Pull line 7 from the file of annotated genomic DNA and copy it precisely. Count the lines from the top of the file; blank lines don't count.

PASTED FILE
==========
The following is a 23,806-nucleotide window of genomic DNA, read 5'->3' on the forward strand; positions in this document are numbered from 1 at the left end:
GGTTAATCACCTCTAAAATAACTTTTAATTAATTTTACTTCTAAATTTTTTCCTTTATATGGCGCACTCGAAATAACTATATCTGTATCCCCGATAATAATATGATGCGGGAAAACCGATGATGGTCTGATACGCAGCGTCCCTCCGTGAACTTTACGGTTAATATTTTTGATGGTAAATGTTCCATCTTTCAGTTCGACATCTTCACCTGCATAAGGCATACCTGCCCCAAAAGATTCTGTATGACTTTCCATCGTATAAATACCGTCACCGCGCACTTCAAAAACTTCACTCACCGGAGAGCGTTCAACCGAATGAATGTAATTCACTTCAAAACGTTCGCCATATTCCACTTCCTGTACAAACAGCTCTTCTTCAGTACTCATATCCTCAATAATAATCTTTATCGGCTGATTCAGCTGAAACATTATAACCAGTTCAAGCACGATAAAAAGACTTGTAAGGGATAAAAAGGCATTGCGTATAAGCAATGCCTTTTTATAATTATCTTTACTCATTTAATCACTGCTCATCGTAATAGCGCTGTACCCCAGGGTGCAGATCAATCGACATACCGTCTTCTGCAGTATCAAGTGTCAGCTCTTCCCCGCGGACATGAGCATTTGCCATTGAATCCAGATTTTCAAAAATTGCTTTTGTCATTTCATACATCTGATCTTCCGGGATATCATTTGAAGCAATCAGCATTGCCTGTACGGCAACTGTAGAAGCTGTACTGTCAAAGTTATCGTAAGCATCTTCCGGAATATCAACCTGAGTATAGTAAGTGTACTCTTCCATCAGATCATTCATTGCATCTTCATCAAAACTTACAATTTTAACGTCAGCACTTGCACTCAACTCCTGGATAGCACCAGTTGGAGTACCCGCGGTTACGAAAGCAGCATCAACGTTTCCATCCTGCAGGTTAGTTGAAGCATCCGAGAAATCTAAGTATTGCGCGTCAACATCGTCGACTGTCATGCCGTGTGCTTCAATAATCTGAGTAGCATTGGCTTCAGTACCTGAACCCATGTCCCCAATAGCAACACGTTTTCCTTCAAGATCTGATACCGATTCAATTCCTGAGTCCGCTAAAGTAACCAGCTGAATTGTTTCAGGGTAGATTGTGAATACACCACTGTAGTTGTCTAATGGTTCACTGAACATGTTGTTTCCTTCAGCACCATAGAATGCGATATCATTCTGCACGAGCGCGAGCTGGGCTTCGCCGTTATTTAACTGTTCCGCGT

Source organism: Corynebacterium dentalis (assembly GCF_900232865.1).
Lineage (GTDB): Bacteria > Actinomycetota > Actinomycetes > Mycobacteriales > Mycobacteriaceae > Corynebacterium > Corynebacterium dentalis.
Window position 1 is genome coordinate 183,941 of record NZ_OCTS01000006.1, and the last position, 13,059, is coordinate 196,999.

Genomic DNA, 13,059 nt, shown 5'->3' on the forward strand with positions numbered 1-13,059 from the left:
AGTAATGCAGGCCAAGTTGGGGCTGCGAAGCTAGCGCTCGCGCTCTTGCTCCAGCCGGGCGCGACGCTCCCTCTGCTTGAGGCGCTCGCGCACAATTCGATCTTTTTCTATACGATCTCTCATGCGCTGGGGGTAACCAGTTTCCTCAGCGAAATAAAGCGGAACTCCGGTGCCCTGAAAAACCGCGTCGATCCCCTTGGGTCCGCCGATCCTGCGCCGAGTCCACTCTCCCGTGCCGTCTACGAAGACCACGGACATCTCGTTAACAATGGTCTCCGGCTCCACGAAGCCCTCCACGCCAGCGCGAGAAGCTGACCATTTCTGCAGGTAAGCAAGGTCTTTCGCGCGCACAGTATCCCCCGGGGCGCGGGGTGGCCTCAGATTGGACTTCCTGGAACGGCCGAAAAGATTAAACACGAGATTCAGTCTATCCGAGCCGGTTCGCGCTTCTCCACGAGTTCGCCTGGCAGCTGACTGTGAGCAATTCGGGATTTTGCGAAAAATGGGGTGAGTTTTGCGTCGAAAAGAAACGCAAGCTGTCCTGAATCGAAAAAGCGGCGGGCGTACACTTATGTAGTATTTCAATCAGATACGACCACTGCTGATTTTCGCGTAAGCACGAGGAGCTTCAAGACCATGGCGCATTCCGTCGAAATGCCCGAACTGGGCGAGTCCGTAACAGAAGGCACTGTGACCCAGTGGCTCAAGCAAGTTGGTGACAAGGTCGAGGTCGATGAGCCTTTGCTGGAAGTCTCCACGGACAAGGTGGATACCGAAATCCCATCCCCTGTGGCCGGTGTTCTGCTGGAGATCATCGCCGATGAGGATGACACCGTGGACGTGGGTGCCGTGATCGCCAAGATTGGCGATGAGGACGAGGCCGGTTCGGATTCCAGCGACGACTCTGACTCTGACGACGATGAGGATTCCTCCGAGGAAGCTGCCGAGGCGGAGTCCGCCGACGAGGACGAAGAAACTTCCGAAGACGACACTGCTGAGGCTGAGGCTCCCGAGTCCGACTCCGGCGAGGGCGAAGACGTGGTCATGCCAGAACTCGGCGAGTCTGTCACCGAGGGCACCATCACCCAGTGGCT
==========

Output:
AGTAATGCAGGCCAAGTTGGGGCTGCGAAGCTAGCGCTCGCGCTCTTGCTCCAGCCGGGCGCGACGCTCCCTCTGCTTGAGGCGCTCGCGCACAATTCGATCTTTTTCTATACGATCTCTCATGCGCTGGGGGTAACCAGTTTCCTCAGCGAAATAAAGCGGAACTCCGGTGCCCTGAAAAACCGCGTCGATCCCCTTGGGTCCGCCGATCCTGCGCCGAGTCCACTCTCCCGTGCCGTCTACGAAGACCACGGACATCTCGTTAACAATGGTCTCCGGCTCCACGAAGCCCTCCACGCCAGCGCGAGAAGCTGACCATTTCTGCAGGTAAGCAAGGTCTTTCGCGCGCACAGTATCCCCCGGGGCGCGGGGTGGCCTCAGATTGGACTTCCTGGAACGGCCGAAAAGATTAAACACGAGATTCAGTCTATCCGAGCCGGTTCGCGCTTCTCCACGAGTTCGCCTGGCAGCTGACTGTGAGCAATTCGGGATTTTGCGAAAAATGGGGTGAGTTTTGCGTCGAAAAGAAACGCAAGCTGTCCTGAATCGAAAAAGCGGCGGGCGTACACTTATGTAGTATTTCAATCAGATACGACCACTGCTGATTTTCGCGTAAGCACGAGGAGCTTCAAGACCATGGCGCATTCCGTCGAAATGCCCGAACTGGGCGAGTCCGTAACAGAAGGCACTGTGACCCAGTGGCTCAAGCAAGTTGGTGACAAGGTCGAGGTCGATGAGCCTTTGCTGGAAGTCTCCACGGACAAGGTGGATACCGAAATCCCATCCCCTGTGGCCGGTGTTCTGCTGGAGATCATCGCCGATGAGGATGACACCGTGGACGTGGGTGCCGTGATCGCCAAGATTGGCGATGAGGACGAGGCCGGTTCGGATTCCAGCGACGACTCTGACTCTGACGACGATGAGGATTCCTCCGAGGAAGCTGCCGAGGCGGAGTCCGCCGACGAGGACGAAGAAACTTCCGAAGACGACACTGCTGAGGCTGAGGCTCCCGAGTCCGACTCCGGCGAGGGCGAAGACGTGGTCATGCCAGAACTCGGCGAGTCTGTCACCGAGGGCACCATCACCCAGTGGCT